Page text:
On the question of whether a soda tax can actually reduce the amount of sugary drinks people consume, a new study finds the resounding answer is “yes.”
In November 2014, Berkeley, California, voters passed the nation’s first tax on sugar-sweetened beverages in an effort to reduce their impact as a major contributor to chronic diseases such as obesity and type 2 diabetes. The small tax was just a penny-per-ounce on sodas, energy and sports drinks, fruit-flavored drinks, and sweetened water, coffee and teas. But according to researchers, that small tax is already having a big impact. In a study published earlier this week in the American Journal of Public Health, researchers found that just a few months after the tax went into effect, sugar-sweetened beverage consumption went down by a whopping 21 percent in Berkeley, while such consumption increased in comparison cities.
To conduct the study, researchers surveyed a total of nearly 3,000 residents across Berkeley, San Francisco and Oakland both before and after the soda tax was implemented. (San Francisco also attempted to pass a soda tax in 2014, but voters rejected the measure.) The surveys were focused in low-income and minority neighborhoods, where people are “more likely to consume (sugar-sweetened beverages) and suffer related consequences,” the study stated. Survey participants were asked how often they drank sugary drinks as well as how often they drank plain water from a bottle or tap.
Here’s what the study found: In low-income neighborhoods in Berkeley, sugar-sweetened beverage consumption plummeted 21 percent over a one-year period from before the tax to after the tax, while such consumption actually increased by 4 percent in comparison neighborhoods in Oakland and San Francisco. More specifically, soda drinking went down by 26 percent in Berkeley, while increasing by 10 percent in the comparison cities, and consumption of sports drinks went down by 36 percent in Berkeley, while increasing 21 percent in comparison cities. In addition, water consumption in Berkeley increased by 63 percent over the study period, but only by 19 percent in San Francisco and Oakland.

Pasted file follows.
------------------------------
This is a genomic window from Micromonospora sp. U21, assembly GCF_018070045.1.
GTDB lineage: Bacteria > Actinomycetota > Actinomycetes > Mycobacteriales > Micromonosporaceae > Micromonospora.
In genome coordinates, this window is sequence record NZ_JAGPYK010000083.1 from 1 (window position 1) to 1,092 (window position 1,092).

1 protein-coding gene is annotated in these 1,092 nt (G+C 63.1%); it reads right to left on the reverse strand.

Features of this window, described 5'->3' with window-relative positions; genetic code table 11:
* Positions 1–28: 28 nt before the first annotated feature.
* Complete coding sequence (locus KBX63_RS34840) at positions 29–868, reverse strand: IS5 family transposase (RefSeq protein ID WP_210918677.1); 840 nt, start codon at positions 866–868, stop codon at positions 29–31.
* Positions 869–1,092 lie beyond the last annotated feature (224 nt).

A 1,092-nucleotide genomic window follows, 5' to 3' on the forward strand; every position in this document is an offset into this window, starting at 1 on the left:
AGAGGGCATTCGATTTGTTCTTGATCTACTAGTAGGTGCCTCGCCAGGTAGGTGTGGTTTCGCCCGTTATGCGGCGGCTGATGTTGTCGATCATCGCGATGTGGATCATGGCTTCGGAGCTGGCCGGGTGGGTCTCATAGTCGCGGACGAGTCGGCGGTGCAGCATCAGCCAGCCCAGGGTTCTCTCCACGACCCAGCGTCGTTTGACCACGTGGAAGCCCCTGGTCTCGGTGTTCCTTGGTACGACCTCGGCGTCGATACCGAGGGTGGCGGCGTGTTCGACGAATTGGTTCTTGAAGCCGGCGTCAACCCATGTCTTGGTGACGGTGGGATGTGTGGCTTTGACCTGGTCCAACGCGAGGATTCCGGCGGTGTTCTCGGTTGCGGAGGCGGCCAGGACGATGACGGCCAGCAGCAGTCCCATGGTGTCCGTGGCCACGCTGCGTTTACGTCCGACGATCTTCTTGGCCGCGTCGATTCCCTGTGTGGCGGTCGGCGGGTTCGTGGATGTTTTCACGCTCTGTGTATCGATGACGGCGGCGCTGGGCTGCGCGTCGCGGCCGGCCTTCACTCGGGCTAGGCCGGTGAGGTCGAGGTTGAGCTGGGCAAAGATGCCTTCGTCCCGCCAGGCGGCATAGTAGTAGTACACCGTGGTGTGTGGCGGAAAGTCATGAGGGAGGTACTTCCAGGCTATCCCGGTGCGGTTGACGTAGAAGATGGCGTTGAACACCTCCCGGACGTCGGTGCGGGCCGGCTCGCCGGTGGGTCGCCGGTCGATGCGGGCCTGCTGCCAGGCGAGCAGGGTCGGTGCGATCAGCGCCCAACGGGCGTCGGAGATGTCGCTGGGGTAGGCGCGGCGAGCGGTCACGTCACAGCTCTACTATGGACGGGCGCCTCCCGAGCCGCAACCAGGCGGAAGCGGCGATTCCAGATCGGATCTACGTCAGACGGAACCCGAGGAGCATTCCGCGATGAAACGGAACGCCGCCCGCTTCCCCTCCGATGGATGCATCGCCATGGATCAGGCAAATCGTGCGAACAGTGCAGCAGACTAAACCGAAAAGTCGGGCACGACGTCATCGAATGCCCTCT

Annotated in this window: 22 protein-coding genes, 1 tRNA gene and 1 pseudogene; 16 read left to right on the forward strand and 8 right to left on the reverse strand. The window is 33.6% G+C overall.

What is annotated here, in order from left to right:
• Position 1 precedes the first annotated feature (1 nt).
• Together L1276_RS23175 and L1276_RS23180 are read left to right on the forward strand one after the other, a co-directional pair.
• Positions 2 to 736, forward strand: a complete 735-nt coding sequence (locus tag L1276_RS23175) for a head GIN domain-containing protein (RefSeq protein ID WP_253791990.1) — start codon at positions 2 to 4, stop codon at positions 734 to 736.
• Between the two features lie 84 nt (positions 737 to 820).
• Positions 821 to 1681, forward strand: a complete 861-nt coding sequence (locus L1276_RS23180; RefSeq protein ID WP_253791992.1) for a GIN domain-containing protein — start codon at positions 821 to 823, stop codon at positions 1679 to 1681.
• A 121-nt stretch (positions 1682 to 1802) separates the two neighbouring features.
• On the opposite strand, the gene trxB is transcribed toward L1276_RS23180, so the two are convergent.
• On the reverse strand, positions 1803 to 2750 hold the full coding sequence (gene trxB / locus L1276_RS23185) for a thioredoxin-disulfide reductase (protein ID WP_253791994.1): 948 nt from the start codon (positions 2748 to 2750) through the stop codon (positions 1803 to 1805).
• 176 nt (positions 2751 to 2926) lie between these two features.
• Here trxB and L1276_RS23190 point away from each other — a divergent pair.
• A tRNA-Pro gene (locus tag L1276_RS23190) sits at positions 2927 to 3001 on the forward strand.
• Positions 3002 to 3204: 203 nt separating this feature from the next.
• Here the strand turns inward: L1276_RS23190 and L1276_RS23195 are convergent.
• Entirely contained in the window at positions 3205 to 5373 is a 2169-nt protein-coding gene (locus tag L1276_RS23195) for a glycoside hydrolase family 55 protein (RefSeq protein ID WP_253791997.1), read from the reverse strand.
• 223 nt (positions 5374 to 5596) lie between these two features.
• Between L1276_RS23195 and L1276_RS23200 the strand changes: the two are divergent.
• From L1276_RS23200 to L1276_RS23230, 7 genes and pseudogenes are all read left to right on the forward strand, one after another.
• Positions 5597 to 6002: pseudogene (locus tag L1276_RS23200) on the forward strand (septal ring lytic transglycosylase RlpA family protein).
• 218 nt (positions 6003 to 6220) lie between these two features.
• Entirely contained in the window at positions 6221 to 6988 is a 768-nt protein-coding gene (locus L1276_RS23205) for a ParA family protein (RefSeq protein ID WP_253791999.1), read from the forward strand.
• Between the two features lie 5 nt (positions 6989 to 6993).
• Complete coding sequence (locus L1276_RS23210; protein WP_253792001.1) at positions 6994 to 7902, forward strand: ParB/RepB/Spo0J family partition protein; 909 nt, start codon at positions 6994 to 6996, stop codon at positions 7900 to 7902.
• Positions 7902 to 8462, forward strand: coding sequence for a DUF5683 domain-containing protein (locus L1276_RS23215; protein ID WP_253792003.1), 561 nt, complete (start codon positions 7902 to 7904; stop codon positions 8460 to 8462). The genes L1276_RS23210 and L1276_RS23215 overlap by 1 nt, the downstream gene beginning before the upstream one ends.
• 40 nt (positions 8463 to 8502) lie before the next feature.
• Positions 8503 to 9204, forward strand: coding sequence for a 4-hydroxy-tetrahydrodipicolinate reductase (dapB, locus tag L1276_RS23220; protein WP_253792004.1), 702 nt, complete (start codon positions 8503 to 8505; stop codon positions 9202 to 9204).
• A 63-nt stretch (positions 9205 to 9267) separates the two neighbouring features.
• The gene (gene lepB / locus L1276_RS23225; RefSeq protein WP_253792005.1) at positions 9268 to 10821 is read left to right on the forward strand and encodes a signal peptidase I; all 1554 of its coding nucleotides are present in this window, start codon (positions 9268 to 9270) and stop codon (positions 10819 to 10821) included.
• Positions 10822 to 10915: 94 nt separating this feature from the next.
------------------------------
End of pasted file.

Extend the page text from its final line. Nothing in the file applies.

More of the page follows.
The study noted that the Berkeley result may not be entirely due to higher prices, but “could also reflect effects of the campaign surrounding the tax, which may have shifted social norms and thus reduced consumption.” Study authors Jennifer Falbe, Hannah Thompson, Christina Becker, Nadia Rojas, Charles McCulloch and Kristine Madsen write:
(A sugar-sweetened beverage) excise tax is one of the few public health interventions expected to reduce health disparities, save more money than it costs, and generate substantial revenues for public health programs. Already, Berkeley City Council has allocated $1.5 million to fund programs to reduce (sugar-sweetened beverage) consumption and address obesity for the 2016–2017 fiscal year. …If impacts in Berkeley persist, and evidence from other cities passing (sugar-sweetened beverage) taxes corroborate our findings, widespread adoption of (sugar-sweetened beverage) excise taxes could have considerable fiscal and public health benefits.
In June of this year, Philadelphia joined Berkeley in passing a soda tax. According to the Philadelphia City Council, the 1.5 cents-per-ounce tax on sodas and other sweetened beverages will raise $91 million over the next year to fund quality pre-kindergarten expansion, community schools, parks and recreations centers, and help pad Philly’s General Fund.
The Centers for Disease Control and Prevention reports that U.S. medical costs related to obesity reached $147 billion in 2008, while the bill for medical care and lost wages and work associated with diabetes is $245 billion.
Kim Krisberg is a freelance public health writer living in Austin, Texas, and has been writing about public health for nearly 15 years.